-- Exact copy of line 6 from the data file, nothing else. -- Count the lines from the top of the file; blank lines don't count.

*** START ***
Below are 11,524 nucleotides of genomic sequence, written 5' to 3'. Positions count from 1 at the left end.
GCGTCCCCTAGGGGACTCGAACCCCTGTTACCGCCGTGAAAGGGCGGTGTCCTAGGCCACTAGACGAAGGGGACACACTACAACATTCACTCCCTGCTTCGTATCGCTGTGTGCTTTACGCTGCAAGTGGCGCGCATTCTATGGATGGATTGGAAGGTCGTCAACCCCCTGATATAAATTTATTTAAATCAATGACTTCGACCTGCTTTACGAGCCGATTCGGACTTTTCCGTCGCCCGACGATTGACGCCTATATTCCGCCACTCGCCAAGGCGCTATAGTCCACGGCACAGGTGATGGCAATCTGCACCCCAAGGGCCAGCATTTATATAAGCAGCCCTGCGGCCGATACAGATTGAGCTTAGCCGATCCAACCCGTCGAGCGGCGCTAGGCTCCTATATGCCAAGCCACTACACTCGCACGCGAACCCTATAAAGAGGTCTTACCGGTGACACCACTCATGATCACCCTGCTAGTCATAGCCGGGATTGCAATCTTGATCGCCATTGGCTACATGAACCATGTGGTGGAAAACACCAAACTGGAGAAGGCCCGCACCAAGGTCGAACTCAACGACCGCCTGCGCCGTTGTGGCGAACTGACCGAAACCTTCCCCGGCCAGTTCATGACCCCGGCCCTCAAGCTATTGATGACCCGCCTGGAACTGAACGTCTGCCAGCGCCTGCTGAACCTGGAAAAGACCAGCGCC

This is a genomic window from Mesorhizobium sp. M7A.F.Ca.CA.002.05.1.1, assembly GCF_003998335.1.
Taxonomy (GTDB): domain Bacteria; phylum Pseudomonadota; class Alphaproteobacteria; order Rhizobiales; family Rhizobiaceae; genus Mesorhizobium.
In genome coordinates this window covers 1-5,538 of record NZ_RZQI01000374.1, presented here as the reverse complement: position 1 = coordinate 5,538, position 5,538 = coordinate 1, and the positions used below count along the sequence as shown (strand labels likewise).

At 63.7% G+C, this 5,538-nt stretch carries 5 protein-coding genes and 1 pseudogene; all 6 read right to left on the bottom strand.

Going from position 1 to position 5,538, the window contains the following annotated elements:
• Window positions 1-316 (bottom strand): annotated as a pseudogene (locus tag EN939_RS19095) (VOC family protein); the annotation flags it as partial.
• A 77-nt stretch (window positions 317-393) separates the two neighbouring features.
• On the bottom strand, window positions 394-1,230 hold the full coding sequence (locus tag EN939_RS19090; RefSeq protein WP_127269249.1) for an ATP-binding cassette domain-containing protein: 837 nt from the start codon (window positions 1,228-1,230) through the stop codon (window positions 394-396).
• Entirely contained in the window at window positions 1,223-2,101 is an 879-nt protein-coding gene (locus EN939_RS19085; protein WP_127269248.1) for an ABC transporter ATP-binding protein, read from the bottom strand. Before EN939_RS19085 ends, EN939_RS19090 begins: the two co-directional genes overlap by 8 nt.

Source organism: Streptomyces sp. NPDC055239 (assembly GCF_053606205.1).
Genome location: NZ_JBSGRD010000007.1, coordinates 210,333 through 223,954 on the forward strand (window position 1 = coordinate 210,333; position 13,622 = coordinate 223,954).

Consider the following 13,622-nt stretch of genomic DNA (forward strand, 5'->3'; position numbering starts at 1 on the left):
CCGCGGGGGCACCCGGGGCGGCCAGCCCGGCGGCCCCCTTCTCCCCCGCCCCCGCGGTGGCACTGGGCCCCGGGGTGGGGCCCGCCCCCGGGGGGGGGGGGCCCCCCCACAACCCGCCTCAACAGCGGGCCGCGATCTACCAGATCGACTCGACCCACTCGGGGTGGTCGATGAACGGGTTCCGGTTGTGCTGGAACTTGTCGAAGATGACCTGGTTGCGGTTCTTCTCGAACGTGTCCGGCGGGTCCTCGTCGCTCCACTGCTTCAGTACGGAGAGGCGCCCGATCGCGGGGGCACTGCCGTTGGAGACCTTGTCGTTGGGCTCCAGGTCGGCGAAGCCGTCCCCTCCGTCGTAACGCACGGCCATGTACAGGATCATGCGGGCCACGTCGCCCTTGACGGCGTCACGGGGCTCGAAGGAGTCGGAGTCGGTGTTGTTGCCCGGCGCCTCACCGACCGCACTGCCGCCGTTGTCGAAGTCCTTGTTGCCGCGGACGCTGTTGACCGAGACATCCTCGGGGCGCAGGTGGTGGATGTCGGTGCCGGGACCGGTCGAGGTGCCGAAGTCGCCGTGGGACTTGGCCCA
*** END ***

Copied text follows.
At 63.7% G+C, this 5,538-nt stretch carries 5 protein-coding genes and 1 pseudogene; all 6 read right to left on the bottom strand.